See table 12 in the appendices report for significant differences in the use of nutritional labelling.

Recognition and use of the traffic light label

Participants were shown an image of a traffic light label (Figure 10). Awareness of the traffic light label was high. Almost nine in ten (87%) participants claimed to be aware of it However, this is significantly lower when compared to wave 6 (91%) (Figure 11).

Figure 10: Traffic light label example

An example of a traffic light label which can be found on food packaging.

Figure 10: Traffic light label example

Figure 11: Participants who were, or were not, aware of the traffic light label

The number of participants who recognise the traffic light label has decreased from 91% in wave 6 to 87% in wave 7.

Base wave 7: 603 adults in Northern Ireland.
Base wave 6: 601 adults in Northern Ireland.
The green arrow indicates significantly higher than wave 6.
The red arrow indicates significantly lower than wave 6.

The following demographic groups were significantly more likely to recognise the traffic light label:

  • female participants (93%) were significantly more likely to recognise the traffic light label, in comparison to male participants (81%); 
  • participants with household incomes of £20,000 to £39,999 (92%) and £40,000 to £59,999 (96%) were significantly more likely to recognise the traffic light label, in comparison to participants with a household income of £19,999 or less (73%). Please note, bases are low for household income groups;
  • participants with children (93%) were significantly more likely to recognise the traffic light label, in comparison to participants without children (86%); and,
  • participants from a higher socio-economic group (ABC1) (96%) were significantly more likely to recognise the traffic light label, in comparison to participants from a lower socio-economic group (C2DE) (81%).

See table 13 in the appendices report for significant differences in the recognition of the traffic light label.

Although awareness of the labelling was high, a much smaller proportion (42%) use this label when food shopping (Figure 12). This is significantly lower than in wave 6 (56%).


Figure 12: Use of the traffic light label when food shopping

There has been a decrease in the number of participants who use the traffic light label when shopping. The figures have dropped from 56% in wave 6 to 42% in wave 7.

Figure 12: Use of the traffic light label when food shopping


Base wave 7: 525 adults in Northern Ireland who recognised the traffic light image.
Base wave 6: 544 adults in Northern Ireland who recognised the traffic light image.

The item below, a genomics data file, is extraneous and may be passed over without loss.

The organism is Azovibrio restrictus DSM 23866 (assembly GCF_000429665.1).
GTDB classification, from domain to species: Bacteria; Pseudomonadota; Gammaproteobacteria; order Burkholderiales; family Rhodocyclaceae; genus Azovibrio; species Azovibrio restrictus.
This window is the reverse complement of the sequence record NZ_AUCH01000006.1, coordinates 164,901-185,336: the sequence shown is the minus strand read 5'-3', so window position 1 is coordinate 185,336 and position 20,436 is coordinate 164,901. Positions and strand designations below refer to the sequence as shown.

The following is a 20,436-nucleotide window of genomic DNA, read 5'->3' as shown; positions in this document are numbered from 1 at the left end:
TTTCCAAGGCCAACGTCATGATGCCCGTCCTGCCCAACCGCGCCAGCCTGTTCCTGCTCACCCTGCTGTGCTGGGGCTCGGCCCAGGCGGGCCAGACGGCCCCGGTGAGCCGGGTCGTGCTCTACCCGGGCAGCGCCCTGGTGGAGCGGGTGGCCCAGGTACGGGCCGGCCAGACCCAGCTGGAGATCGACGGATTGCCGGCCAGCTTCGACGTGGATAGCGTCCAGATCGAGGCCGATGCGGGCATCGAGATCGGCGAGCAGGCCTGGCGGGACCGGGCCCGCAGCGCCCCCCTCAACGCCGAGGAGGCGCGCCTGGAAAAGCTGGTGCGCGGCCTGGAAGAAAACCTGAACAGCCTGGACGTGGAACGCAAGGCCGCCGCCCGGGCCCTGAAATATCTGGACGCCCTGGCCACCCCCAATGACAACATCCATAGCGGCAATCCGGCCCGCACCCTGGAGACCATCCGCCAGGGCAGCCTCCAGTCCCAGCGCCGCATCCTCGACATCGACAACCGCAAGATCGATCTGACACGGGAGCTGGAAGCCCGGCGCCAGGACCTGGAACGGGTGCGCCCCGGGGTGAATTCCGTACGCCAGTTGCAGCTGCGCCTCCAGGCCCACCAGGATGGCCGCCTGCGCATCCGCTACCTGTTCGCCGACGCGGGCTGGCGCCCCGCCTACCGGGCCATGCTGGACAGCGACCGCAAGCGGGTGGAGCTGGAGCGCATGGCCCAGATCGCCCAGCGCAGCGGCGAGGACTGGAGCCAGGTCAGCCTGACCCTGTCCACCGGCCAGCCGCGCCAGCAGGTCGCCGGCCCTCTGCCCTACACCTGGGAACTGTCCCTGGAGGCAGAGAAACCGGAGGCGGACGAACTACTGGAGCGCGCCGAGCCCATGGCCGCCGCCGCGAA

The green arrow indicates significantly higher than wave 6.
The red arrow indicates significantly lower than wave 6.

The following demographic groups were significantly more likely to use the traffic light label:

  • female participants (48%) were significantly more likely to use the traffic light label, in comparison to male participants (34%)
  • younger participants aged 18 to 34 years (48%) were significantly more likely to use the traffic light label when shopping, in comparison to older participants aged 55 years or over (36%)
  • participants living in an urban area (48%) were significantly more likely to use the traffic light label when shopping, in comparison to participants from a rural area (31%)
  • participants from a higher socio-economic group (ABC1) (52%) were significantly more likely to use the traffic light label, in comparison to participants from a lower socio-economic group (C2DE) (34%).

See table 14 in the appendices report for significant differences in the use of the traffic light label when making food purchasing decisions.

Understanding of the traffic light label

Participants who recognised the traffic light label were asked about the extent to which they agreed or disagreed with the statement:

‘I understand what traffic light labels on the front of food packaging are for’ 

Of the participants who recognised the traffic light label, 79% agreed they understood the purpose of this label. Over one third (36%) strongly agreed with this statement. Only 2% disagreed (Figure 13). 


Figure 13: Participant understanding of the traffic light label

79% of participants agree that they understand how to use the traffic light label.

 
Base: 525 adults in Northern Ireland who recognise the traffic light image.
Note: Totals don’t add to 100% due to rounding.

The following demographic groups were significantly more likely to agree that they understand what traffic light labels on the front of food packaging are for: